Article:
This "placebo effect" can go a long way to alleviating symptoms but it has its limits. It might help to change the focus of a patient from signs that they are sick and getting sicker to an expectation of healing where they instead look for signs of well-being and actually do feel better. On the other hand, it won't stop something like an aggressive bacterial infection that requires real drugs like antibiotics to be effective.

One of the ways in which homeopathic treatments can be more dangerous than doing nothing is if they cause someone to delay or refuse appropriate medical treatment.

Illustration depicting 100 mg box of Placebo pills

Peter Hermes Furian /

Homeopathic remedies for dogs are not likely to work as the "placebo effect" does not work on dogs without prior conditioning.

The placebo effect is one of the primary ways people trick themselves into believing that homeopathy works for other things. If someone is having trouble falling asleep and they try a homeopathic sleep remedy it may actually have the desired effect. However, an important aspect of the placebo effect is that people have to actually believe it will work.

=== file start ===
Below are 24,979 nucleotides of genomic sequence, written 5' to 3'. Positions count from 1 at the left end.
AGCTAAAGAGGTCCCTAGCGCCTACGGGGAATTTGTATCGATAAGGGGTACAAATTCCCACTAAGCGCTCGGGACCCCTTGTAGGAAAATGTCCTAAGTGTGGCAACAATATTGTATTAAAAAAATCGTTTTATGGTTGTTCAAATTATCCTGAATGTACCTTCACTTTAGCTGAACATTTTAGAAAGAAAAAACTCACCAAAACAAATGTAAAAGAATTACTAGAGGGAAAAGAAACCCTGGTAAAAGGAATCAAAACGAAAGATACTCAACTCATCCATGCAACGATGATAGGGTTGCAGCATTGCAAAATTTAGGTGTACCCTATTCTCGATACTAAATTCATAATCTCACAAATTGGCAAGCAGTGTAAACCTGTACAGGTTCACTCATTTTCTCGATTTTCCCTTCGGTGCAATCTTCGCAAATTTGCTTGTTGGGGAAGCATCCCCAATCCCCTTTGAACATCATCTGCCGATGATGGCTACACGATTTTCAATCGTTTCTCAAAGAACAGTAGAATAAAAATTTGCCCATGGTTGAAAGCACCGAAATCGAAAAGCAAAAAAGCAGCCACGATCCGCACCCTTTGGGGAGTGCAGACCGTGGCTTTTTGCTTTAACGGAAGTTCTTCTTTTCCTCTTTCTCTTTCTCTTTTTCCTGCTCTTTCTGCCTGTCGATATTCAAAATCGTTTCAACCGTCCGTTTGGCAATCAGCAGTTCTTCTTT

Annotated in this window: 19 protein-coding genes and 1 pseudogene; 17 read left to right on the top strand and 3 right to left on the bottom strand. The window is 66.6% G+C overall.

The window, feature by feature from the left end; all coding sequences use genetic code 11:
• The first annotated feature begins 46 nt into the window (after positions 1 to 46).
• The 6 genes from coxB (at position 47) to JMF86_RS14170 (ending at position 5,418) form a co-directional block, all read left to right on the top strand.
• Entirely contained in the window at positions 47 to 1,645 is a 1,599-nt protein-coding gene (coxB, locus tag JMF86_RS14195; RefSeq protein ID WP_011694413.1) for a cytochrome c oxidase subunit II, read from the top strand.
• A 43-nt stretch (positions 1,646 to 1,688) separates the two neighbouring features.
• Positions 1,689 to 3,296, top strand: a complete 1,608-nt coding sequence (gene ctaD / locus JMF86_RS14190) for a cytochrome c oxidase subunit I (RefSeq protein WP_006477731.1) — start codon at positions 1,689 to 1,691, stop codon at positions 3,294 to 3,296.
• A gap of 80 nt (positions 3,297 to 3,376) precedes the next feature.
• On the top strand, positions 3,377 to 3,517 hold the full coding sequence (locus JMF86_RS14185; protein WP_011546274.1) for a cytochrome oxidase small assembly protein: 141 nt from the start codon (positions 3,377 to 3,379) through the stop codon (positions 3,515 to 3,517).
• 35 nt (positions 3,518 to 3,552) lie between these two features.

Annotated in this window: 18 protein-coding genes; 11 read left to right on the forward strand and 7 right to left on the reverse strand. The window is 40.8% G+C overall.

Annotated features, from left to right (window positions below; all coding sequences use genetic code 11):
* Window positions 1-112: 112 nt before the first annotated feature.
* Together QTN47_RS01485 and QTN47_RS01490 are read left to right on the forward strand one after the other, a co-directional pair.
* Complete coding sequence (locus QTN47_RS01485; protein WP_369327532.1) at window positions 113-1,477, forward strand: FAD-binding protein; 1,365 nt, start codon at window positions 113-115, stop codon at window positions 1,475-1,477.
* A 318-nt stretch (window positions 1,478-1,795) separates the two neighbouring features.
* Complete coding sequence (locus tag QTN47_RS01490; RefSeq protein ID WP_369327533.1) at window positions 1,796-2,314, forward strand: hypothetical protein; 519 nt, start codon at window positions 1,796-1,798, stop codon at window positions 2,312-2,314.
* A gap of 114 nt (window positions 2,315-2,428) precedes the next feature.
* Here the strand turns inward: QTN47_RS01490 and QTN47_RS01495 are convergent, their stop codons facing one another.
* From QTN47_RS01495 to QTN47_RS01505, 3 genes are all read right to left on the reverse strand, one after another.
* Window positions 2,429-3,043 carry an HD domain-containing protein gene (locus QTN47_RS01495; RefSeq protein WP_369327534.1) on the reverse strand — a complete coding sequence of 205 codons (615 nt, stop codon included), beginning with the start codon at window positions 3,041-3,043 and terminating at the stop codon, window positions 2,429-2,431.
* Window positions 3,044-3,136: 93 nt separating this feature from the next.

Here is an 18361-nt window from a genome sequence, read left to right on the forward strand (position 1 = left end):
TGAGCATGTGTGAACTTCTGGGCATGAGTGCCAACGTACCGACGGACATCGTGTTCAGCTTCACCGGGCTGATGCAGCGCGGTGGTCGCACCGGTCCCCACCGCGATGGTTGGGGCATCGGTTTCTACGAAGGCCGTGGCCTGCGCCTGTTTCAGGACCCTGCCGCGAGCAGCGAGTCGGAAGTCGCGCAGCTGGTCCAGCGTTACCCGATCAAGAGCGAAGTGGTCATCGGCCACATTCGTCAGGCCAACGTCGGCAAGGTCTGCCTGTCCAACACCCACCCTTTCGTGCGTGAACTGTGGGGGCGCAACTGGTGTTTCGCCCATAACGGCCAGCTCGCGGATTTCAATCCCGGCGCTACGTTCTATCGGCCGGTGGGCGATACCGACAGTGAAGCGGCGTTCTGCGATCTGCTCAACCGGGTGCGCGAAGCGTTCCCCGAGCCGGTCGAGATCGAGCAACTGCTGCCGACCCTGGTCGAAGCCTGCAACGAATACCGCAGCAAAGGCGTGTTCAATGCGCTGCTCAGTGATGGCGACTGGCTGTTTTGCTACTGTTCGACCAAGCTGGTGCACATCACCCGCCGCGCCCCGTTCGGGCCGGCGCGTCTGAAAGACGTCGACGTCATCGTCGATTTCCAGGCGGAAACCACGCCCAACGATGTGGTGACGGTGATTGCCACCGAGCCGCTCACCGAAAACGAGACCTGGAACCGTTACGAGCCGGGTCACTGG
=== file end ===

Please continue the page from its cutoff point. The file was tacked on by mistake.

Dogs don't know that the stuff you are giving them is supposed to treat them for a given condition. Homeopathic remedies for dogs do not work because the placebo effect does not work on them.

While some will insist that the placebo effect does work on dogs the examples I've seen don't apply in the case of giving homeopathic remedies for dogs and isn't really the placebo effect as it's generally understood and would require a dedicated program of behavioral conditioning to get it to work.